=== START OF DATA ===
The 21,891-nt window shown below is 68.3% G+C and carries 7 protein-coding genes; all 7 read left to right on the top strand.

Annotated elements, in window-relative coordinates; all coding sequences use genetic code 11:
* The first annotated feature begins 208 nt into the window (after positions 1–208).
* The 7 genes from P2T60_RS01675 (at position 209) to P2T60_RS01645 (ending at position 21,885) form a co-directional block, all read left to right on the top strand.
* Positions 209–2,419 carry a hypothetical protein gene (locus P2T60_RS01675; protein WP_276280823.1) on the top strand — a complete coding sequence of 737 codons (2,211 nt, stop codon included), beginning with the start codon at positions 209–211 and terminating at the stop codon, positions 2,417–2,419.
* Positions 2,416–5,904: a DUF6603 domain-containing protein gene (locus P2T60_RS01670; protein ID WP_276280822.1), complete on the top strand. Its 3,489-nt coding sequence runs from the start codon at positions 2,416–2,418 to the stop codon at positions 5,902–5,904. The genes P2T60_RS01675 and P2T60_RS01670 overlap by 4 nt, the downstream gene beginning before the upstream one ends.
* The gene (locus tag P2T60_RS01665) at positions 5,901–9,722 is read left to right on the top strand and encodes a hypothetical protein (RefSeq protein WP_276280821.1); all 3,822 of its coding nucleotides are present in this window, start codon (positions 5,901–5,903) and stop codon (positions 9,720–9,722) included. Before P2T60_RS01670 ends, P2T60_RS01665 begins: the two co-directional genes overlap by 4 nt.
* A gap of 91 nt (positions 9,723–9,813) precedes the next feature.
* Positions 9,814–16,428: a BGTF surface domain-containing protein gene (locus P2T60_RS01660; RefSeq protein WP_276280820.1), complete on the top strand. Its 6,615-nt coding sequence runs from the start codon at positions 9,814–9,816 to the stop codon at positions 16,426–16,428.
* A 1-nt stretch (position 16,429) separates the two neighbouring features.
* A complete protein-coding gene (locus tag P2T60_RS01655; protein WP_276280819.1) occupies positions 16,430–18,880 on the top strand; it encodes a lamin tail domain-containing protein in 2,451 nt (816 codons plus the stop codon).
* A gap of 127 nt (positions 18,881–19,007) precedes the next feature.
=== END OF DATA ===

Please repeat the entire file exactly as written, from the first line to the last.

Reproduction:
The 21,891-nt window shown below is 68.3% G+C and carries 7 protein-coding genes; all 7 read left to right on the top strand.

Annotated elements, in window-relative coordinates; all coding sequences use genetic code 11:
* The first annotated feature begins 208 nt into the window (after positions 1–208).
* The 7 genes from P2T60_RS01675 (at position 209) to P2T60_RS01645 (ending at position 21,885) form a co-directional block, all read left to right on the top strand.
* Positions 209–2,419 carry a hypothetical protein gene (locus P2T60_RS01675; protein WP_276280823.1) on the top strand — a complete coding sequence of 737 codons (2,211 nt, stop codon included), beginning with the start codon at positions 209–211 and terminating at the stop codon, positions 2,417–2,419.
* Positions 2,416–5,904: a DUF6603 domain-containing protein gene (locus P2T60_RS01670; protein ID WP_276280822.1), complete on the top strand. Its 3,489-nt coding sequence runs from the start codon at positions 2,416–2,418 to the stop codon at positions 5,902–5,904. The genes P2T60_RS01675 and P2T60_RS01670 overlap by 4 nt, the downstream gene beginning before the upstream one ends.
* The gene (locus tag P2T60_RS01665) at positions 5,901–9,722 is read left to right on the top strand and encodes a hypothetical protein (RefSeq protein WP_276280821.1); all 3,822 of its coding nucleotides are present in this window, start codon (positions 5,901–5,903) and stop codon (positions 9,720–9,722) included. Before P2T60_RS01670 ends, P2T60_RS01665 begins: the two co-directional genes overlap by 4 nt.
* A gap of 91 nt (positions 9,723–9,813) precedes the next feature.
* Positions 9,814–16,428: a BGTF surface domain-containing protein gene (locus P2T60_RS01660; RefSeq protein WP_276280820.1), complete on the top strand. Its 6,615-nt coding sequence runs from the start codon at positions 9,814–9,816 to the stop codon at positions 16,426–16,428.
* A 1-nt stretch (position 16,429) separates the two neighbouring features.
* A complete protein-coding gene (locus tag P2T60_RS01655; protein WP_276280819.1) occupies positions 16,430–18,880 on the top strand; it encodes a lamin tail domain-containing protein in 2,451 nt (816 codons plus the stop codon).
* A gap of 127 nt (positions 18,881–19,007) precedes the next feature.